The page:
Houston, We have a Problem: Who is Responsible for Protecting City Workers?

November 15, 2012  |  Mesothelioma

Houston Contractor Knowingly Exposed Workers to Asbestos Cement PipesEveryday, we expose ourselves to potential harm that comes in many forms.  We have all heard of the potential dangers of artificial sweeteners and processed foods. We are constantly reminded about the dangers of smoking and the health risks associated with fatty foods. The truth is, each day we can only do our best to try and make good decisions for our health with the knowledge we possess. It’s our responsibility, after all. But when an employer directly exposes their employees to a known carcinogen and fails to do their part in ensuring the safety of the employees, it becomes the responsibility, and even the liability, of the employer.

This week, the Asbestos Disease Awareness Organization (ADAO) confirmed that Houston city contract workers were unknowingly exposed to high levels of asbestos dust while repairing broken water mains during the city’s record-breaking summer drought last year. The city construction workers sawed into the underground asbestos pipe that producing highly toxic levels of asbestos dust. 

“This is another tragic example of lives endangered due to lack of asbestos education, compliance and enforcement. It is inexcusable that workers continue to be exposed to asbestos, a known human carcinogen,” said Linda Reinstein, co-founder of ADAO. “In order to protect workers’ safety and health, the Occupational Safety and Health Administration (OSHA) has developed detailed standards about handling asbestos. Nonetheless, some contractors continue to knowingly expose their workers to asbestos without complying with these standards. ADAO calls on Congress to require that OSHA’s asbestos standards are enforced so that workers’ safety and health are never compromised.”

The Houston workers report that no one told them the materials they were working with contained asbestos. And worse, they were not wearing respirators or protective clothing; the industry norm when handling asbestos. Now, city officials are playing the blame game over who is responsible for placing the workers’ health at risk. 

Reytec Construction Resources, Inc. was the company hired by the city of Houston to carry out the repairs on the water pipes. City officials claim that it’s the responsibility of the contractor to inform their workers and make sure that safety precautions are properly enforced. Yet other cities, such as Dallas, have precise rules that contractors must follow when working with asbestos materials.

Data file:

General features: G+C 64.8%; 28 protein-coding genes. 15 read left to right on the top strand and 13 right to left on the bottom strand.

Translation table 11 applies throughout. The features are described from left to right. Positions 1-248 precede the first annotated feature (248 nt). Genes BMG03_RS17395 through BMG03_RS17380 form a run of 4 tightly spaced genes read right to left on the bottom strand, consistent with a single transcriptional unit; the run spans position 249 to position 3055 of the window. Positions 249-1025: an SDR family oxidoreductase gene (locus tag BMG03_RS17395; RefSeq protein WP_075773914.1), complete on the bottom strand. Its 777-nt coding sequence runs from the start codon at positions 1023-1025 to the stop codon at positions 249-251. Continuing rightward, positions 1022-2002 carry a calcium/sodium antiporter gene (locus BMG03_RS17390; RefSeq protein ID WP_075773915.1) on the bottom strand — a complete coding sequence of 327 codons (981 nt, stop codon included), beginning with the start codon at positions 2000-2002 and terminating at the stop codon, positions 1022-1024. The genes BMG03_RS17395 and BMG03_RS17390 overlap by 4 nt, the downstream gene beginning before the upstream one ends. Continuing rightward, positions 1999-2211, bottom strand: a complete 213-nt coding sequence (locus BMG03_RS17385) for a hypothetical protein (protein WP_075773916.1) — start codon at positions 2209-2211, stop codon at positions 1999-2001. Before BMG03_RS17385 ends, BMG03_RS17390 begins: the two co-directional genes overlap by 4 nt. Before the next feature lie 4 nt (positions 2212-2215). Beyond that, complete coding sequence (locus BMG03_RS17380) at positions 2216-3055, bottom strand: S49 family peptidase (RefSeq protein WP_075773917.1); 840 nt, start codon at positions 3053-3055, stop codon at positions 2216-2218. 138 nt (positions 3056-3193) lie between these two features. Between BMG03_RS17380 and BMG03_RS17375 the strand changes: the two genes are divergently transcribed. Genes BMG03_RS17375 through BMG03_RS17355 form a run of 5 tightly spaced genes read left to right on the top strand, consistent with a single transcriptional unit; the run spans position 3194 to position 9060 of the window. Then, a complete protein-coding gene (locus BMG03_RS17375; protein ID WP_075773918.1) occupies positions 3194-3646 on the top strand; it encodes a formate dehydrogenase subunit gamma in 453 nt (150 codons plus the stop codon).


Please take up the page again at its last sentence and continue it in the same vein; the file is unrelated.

Reytec claims that it’s the hired subcontractor’s responsibility to enforce safety measures on construction sites.  Reytec also stated that they had done their part by informing the subcontractor of the asbestos pipes. The subcontractor on this job, however, says he was never told that the materials his workers were handling contained the carcinogen.

The city of Houston may be further responsible, as Reytec is listed on the severe violator list from OSHA. The construction company has violated regulations regarding asbestos three times prior to this incident.

Regardless of who’s responsible, the workers are the one who face the real consequences of asbestos. They were the victims of all three of the parties in question, because not one responsible party took action to ensure their safety. Now, the city construction workers face life-threatening consequences in the future because they were exposed to asbestos.

The mesothelioma attorneys at Baron and Budd have handled numerous cases that have resulted from situations much like what happened in Houston. After almost 35 years, the law firm of Baron and Budd knows that no level of asbestos exposure is safe. That’s why Baron and Budd is a platinum sponsor of the ADAO and supports the organization in advocating for a ban on asbestos in the U.S. 

To learn more about how you can get involved with ADAO, visit here.

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